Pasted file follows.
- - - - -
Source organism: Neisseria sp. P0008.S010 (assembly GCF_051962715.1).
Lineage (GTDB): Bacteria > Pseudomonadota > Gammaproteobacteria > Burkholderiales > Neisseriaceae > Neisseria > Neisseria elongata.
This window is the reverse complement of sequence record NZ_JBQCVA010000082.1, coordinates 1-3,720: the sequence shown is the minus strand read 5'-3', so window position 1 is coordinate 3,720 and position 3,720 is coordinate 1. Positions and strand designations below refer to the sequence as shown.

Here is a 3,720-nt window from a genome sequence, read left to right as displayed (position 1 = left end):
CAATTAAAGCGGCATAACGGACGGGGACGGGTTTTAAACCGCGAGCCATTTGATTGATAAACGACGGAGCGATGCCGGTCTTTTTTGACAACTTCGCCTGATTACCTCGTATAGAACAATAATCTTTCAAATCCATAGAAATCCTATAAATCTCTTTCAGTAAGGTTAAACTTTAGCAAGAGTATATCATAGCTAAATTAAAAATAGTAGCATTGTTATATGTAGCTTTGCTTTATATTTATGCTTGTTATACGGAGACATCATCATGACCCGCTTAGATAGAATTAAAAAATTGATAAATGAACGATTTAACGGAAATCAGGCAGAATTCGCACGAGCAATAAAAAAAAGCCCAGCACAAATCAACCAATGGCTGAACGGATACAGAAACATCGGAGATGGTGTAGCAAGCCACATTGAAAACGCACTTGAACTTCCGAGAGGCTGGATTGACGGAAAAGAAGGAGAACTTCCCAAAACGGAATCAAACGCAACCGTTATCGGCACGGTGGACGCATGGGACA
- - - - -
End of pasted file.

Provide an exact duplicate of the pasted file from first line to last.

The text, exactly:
Source organism: Neisseria sp. P0008.S010 (assembly GCF_051962715.1).
Lineage (GTDB): Bacteria > Pseudomonadota > Gammaproteobacteria > Burkholderiales > Neisseriaceae > Neisseria > Neisseria elongata.
This window is the reverse complement of sequence record NZ_JBQCVA010000082.1, coordinates 1-3,720: the sequence shown is the minus strand read 5'-3', so window position 1 is coordinate 3,720 and position 3,720 is coordinate 1. Positions and strand designations below refer to the sequence as shown.

Here is a 3,720-nt window from a genome sequence, read left to right as displayed (position 1 = left end):
CAATTAAAGCGGCATAACGGACGGGGACGGGTTTTAAACCGCGAGCCATTTGATTGATAAACGACGGAGCGATGCCGGTCTTTTTTGACAACTTCGCCTGATTACCTCGTATAGAACAATAATCTTTCAAATCCATAGAAATCCTATAAATCTCTTTCAGTAAGGTTAAACTTTAGCAAGAGTATATCATAGCTAAATTAAAAATAGTAGCATTGTTATATGTAGCTTTGCTTTATATTTATGCTTGTTATACGGAGACATCATCATGACCCGCTTAGATAGAATTAAAAAATTGATAAATGAACGATTTAACGGAAATCAGGCAGAATTCGCACGAGCAATAAAAAAAAGCCCAGCACAAATCAACCAATGGCTGAACGGATACAGAAACATCGGAGATGGTGTAGCAAGCCACATTGAAAACGCACTTGAACTTCCGAGAGGCTGGATTGACGGAAAAGAAGGAGAACTTCCCAAAACGGAATCAAACGCAACCGTTATCGGCACGGTGGACGCATGGGACA